And, of course, this difference has big repercussions for adult engagement, long-term connection with the institution, and philanthropic giving over a lifetime. It matters.
To learn more about the why behind it, however, I recommend my series on intrinsic and extrinsic motivations. Additionally, I just launched a new series on parents and their motivations, with new releases on that topic coming out weekly over the next month.
A note about fielding research. I hold dear the idea that research for the field, about the field, should be shared with the field. But that only works when museums work together to make it possible. Since individual museums are needed to field this work, the survey also benefits participating museums on an individual level by providing benchmark data on visitation rates, motivations, attitudes and preferences, and demographic questions … all of which can then be tracked over time in the future. Participating museums are also allowed to add 1 - 2 custom questions specific to their needs.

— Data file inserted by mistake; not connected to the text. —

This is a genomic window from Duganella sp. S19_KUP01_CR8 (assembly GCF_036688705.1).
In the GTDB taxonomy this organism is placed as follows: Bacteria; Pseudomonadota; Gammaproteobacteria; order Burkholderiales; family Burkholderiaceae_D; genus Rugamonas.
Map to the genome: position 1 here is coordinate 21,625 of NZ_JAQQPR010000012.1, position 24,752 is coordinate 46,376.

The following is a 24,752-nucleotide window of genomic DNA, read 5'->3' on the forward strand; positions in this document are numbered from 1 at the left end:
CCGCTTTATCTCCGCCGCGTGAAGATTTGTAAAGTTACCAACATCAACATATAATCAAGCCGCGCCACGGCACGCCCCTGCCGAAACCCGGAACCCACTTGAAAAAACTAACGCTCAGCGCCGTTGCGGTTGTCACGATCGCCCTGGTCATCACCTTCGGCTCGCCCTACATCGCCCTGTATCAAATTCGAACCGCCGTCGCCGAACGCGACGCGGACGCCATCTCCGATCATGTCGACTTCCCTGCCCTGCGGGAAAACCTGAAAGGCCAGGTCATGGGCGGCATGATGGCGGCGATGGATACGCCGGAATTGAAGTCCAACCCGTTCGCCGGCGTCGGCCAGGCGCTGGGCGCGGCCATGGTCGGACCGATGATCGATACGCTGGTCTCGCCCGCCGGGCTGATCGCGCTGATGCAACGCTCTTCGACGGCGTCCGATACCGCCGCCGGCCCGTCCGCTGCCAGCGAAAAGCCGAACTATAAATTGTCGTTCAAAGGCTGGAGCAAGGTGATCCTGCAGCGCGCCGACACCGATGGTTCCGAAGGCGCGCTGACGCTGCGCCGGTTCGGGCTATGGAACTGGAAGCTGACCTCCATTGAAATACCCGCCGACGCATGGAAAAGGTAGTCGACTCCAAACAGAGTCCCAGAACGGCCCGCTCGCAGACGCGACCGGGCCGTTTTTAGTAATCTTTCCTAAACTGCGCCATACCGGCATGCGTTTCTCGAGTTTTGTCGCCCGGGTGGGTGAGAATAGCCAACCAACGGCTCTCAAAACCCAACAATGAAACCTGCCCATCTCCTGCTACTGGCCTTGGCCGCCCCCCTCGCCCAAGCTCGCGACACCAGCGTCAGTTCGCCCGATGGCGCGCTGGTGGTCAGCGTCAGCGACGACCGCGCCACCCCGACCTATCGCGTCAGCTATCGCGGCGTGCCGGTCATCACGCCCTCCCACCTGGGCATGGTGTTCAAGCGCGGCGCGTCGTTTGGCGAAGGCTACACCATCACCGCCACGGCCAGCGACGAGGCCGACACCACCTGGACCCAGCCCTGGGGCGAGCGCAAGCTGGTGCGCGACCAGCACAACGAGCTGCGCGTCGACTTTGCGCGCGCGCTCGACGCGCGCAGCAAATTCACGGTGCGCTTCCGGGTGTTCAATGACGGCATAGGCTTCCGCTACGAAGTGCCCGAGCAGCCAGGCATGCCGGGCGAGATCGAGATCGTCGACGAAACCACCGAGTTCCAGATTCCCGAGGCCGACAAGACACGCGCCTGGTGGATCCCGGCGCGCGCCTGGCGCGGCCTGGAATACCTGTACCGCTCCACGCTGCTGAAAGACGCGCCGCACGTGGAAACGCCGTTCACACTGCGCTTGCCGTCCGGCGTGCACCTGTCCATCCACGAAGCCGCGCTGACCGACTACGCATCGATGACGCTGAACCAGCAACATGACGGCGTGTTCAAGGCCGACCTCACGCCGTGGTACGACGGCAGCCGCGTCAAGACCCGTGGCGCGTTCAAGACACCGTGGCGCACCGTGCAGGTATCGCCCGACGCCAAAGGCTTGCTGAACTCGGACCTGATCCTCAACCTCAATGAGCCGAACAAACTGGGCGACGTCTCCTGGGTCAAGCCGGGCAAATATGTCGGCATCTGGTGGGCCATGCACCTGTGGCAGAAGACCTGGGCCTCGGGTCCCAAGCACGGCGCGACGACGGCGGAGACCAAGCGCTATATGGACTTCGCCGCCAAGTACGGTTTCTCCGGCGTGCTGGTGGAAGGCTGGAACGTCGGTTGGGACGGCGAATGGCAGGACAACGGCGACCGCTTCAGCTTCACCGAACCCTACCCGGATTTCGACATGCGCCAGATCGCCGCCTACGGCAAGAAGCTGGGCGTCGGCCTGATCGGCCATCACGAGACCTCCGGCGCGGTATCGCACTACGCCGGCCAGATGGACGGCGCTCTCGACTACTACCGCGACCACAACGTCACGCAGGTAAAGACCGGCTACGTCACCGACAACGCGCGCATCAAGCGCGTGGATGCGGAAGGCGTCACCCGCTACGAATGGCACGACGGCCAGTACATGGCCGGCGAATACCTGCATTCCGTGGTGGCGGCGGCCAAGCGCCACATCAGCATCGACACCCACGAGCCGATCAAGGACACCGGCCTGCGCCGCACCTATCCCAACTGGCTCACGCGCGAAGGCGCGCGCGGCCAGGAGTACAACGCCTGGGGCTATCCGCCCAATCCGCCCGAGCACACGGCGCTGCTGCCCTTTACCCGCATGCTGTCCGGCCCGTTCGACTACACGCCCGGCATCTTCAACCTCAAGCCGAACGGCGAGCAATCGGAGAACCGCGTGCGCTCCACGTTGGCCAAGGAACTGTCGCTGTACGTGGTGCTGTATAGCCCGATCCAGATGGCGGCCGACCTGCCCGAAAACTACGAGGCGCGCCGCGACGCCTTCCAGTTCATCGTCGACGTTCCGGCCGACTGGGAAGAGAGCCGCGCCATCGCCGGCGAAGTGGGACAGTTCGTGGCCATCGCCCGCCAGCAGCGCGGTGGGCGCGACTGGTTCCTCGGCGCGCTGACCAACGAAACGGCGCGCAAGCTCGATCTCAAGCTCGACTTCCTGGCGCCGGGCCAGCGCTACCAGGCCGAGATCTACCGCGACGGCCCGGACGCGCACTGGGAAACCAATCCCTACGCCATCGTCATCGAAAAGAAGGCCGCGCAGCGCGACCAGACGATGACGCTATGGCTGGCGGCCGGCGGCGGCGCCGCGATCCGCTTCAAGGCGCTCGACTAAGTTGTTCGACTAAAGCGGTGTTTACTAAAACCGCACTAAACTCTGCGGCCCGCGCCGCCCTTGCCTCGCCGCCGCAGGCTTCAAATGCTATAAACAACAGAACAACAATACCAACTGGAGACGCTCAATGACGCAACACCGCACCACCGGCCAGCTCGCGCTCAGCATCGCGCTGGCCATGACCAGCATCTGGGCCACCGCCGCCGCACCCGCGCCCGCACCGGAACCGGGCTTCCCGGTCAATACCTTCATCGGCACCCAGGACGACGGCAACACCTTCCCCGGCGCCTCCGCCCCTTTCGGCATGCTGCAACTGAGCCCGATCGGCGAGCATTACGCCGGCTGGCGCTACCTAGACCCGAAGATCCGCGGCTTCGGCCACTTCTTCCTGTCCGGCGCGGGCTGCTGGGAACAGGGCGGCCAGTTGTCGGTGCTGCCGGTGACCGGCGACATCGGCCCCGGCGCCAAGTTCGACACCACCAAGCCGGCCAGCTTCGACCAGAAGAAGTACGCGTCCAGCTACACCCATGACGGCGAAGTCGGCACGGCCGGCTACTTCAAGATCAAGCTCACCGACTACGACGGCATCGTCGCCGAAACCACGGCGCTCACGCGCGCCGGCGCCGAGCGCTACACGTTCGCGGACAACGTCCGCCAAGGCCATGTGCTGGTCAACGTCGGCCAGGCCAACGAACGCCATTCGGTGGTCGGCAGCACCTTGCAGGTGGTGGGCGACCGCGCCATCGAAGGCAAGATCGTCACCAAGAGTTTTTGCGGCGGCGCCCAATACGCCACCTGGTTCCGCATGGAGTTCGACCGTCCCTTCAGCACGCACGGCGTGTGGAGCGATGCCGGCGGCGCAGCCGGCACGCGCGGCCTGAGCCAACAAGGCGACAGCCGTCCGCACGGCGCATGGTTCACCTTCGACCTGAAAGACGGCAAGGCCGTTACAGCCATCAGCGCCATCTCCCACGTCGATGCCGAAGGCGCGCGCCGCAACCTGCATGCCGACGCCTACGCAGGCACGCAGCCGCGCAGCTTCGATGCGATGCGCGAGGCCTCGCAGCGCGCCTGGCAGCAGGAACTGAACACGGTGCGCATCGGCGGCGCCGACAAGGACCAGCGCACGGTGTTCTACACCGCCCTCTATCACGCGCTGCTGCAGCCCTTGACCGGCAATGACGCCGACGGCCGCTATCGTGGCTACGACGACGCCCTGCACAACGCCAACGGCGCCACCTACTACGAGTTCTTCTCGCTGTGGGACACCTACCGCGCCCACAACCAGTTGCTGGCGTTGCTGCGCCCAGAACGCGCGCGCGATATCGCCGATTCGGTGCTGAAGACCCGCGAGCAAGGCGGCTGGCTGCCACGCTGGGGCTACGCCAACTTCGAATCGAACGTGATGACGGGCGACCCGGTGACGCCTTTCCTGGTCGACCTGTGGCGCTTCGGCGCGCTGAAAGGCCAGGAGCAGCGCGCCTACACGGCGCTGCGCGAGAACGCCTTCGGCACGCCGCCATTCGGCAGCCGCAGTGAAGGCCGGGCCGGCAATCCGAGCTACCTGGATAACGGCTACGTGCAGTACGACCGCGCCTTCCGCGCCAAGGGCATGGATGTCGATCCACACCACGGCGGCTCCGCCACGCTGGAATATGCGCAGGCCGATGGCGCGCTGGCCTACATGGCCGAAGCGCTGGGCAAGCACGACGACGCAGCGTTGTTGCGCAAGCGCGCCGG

Which means if you value this research, want more of it in the coming years, and want to track your own museum's progress over time, please support this work by enrolling your museum in the 2018 Annual Survey of Museum Goers. The fee for 2018 is only $1,000 per museum.
The questions for this survey have been inspired by ongoing conversations within the museum field (who does/does not go to museums, why they do/do not visit, and what that means for communities) and ongoing research in the fields of education and psychology around lifelong learning and intrinsic motivation. In particular, this question is similar to versions fielded by, among other organizations, the Smithsonian's Office of Policy and Analysis, the Lithuanian Ministry of Culture, Visitors Count!, etc.
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